Located in the midst of a favorable spot in the Nile, the Qursaya Island was the spot chosen by hundreds of activists back in 2007 to spend their New Year’s Eve. The event was a way to raise awareness about the embattled island, whose residents were threatened with eviction by the army back then.
The festive mood at dusk that day runs in stark contrast to dawn last Sunday, when the residents of the island woke up to what they described as the sound of war. The Egyptian Armed Forces were storming what is the home of some 5,000 farmers and fishermen, in an attempt to evict them from the island, again.
At least two citizens were killed as a result of the violence that ensued, and tens were injured, including soldiers. Some 25 residents have been arrested and are being investigated by the military prosecutor.
Military spokesperson Ahmed Mohamed Ali said that the army is registered as the owner of the land at the notary office, a claim disputed by residents who displayed court orders suggesting otherwise. In 2008, the residents won an administrative court ruling in their favor, turning down a ministerial decree to evict them. The earlier eviction attempt took place when military bulldozers and troops stormed the island in 2007, prompting a media campaign by the island’s residents and activists in solidarity with them.
Damage and grief
In the renewed assault on the island, some homes were damaged, and angry residents showed a group of reporters doors that were clearly kicked in.
Soldiers were crying out “God is great” as they charged, firing guns in the process, many residents said. One compared the invocation to “fighting a holy war against Israel.” Another, representing the astonishment over what is seen as unprovoked and disproportionate violence felt by many, asked, “Isn’t the army supposed to protect us?”
Mohamed Mahmoud Abdel Moati, a 26-year-old carpenter whose family owns a plot of land on the Giza island, said he saw soldiers get off boats onto his land. “My nephew was standing on the border of our land. They asked him to leave, which he refused. Then they tasered him and took him.”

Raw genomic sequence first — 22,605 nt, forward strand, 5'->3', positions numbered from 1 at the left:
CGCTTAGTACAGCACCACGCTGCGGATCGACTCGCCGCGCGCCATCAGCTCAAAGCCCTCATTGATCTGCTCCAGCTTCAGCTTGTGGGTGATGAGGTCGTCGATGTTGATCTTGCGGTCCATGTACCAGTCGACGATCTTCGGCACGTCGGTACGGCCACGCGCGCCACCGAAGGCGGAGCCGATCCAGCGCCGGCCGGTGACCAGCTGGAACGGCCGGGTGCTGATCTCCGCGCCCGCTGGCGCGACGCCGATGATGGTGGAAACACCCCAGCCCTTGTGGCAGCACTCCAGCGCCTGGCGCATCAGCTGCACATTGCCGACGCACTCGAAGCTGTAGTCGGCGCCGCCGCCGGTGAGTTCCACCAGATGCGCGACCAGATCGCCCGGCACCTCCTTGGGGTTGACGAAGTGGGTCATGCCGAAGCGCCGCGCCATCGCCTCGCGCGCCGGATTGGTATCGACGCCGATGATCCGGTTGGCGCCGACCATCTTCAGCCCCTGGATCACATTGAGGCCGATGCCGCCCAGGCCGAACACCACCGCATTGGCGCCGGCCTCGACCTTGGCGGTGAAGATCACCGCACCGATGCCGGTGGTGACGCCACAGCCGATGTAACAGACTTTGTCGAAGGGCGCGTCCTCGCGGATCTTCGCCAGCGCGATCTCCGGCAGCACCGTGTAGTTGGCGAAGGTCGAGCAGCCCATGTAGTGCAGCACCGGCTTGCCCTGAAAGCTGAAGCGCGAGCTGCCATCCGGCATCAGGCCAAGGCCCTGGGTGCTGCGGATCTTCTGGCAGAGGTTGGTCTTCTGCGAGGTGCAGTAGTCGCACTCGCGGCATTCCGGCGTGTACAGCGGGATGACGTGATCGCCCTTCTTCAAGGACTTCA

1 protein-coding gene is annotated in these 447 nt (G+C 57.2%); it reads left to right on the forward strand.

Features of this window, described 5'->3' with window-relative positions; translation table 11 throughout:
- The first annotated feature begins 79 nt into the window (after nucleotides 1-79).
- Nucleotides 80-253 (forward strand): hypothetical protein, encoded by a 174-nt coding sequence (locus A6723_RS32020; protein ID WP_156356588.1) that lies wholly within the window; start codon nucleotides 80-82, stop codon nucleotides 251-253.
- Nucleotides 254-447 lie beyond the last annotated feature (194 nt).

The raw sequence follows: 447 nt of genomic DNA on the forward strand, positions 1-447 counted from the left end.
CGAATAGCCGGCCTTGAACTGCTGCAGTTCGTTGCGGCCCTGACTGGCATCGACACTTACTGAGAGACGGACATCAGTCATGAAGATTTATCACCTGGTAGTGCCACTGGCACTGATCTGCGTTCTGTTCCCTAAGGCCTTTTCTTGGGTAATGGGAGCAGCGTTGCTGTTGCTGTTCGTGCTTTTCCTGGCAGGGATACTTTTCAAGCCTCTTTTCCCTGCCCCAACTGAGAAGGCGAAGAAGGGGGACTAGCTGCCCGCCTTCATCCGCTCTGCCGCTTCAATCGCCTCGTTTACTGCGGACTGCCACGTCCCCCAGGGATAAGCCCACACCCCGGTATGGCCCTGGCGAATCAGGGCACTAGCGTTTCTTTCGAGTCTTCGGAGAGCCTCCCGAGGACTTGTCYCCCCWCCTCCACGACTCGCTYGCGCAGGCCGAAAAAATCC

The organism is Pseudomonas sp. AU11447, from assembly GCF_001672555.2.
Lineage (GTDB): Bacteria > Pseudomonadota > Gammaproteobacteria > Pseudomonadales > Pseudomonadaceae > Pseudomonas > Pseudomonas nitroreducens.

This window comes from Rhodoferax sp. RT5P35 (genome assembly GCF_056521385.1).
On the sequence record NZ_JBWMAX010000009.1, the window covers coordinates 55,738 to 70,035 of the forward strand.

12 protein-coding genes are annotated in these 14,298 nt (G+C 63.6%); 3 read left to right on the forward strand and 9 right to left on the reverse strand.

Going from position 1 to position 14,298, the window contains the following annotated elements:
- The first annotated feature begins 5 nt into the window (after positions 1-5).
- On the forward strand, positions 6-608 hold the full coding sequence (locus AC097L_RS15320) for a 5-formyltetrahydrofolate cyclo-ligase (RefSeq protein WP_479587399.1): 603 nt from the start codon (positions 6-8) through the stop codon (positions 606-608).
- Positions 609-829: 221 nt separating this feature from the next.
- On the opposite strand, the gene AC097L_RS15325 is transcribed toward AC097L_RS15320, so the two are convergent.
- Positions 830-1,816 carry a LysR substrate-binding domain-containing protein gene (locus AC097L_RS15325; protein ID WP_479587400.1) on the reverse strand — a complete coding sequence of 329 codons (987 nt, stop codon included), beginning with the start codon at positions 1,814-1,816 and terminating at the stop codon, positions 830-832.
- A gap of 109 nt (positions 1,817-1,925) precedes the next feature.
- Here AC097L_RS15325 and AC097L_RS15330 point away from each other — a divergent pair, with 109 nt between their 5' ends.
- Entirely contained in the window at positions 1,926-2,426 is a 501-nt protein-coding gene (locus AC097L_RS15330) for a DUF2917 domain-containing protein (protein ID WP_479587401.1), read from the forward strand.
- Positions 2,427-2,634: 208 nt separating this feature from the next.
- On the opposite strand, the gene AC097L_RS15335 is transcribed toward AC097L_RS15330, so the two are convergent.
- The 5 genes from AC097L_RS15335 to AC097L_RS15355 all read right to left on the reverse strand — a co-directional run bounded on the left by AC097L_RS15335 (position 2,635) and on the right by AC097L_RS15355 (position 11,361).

When his nephew, Ahmad Abdel Moati, 30, pleaded with them to release him, soldiers threatened to arrest him as well.
Magdy Youssef, whose brother Maher is also in custody, said the army arbitrarily took people from their homes in a campaign to terrorize them. “They also burned plots of land and farmers’ huts,” he said.
“They first shot Mohamed Abdu [Abdel Mawgoud] in his leg. He jumped into the water to escape, and then they shot him in the stomach, after which he died,” said Alaa Kamal, his 25-year-old cousin.
Ali, the military spokesperson, in the meantime claimed that Abdel Mawgoud was found dead at 11 in the morning on Sunday by residents, not commenting on the cause of death.
“Even if it were true that they own the land, they could have politely asked us to leave or resorted to the courts. Instead, they come in with an army without warning and kill at dawn,” remarks Nageh Hassan Mohamed al-Sayed, 61.
The death of Abdel Mawgoud is a loss deeply felt in the community.
His brother was consoled and restrained by relatives, who were afraid he would jeopardize their claim by attacking the police officers who were present at the scene.
When his brother’s body arrived in a coffin, hysterical crying filled the air. His relatives, who were weeping, jumped onto the car transporting the coffin. As the car left again, Abdel Mawgoud’s brother cried, “I want to see my brother.”
Eviction for business
Community members believe this suffering is inflicted on them for the sake of businessmen who are eyeing the valuable island and are seeking to transform it into a cash generating tourist hub, equating the army with a militia under the command of businessman and formerly ruling National Democratic Party figure Mohamed Abul Enein, who owns a villa on the island.
Residents wondered why the army is not confiscating his land, but instead chooses to protect it.
Mohamed Abla, an island resident and a visual artist explained that in 2007, Abul Enein tried to “pave the way for businessmen to buy up the land by turning to the army for help.” When a similar attack by the army took place then, Abul Enein was pleading with people not to resist the army and “give them whatever they want.”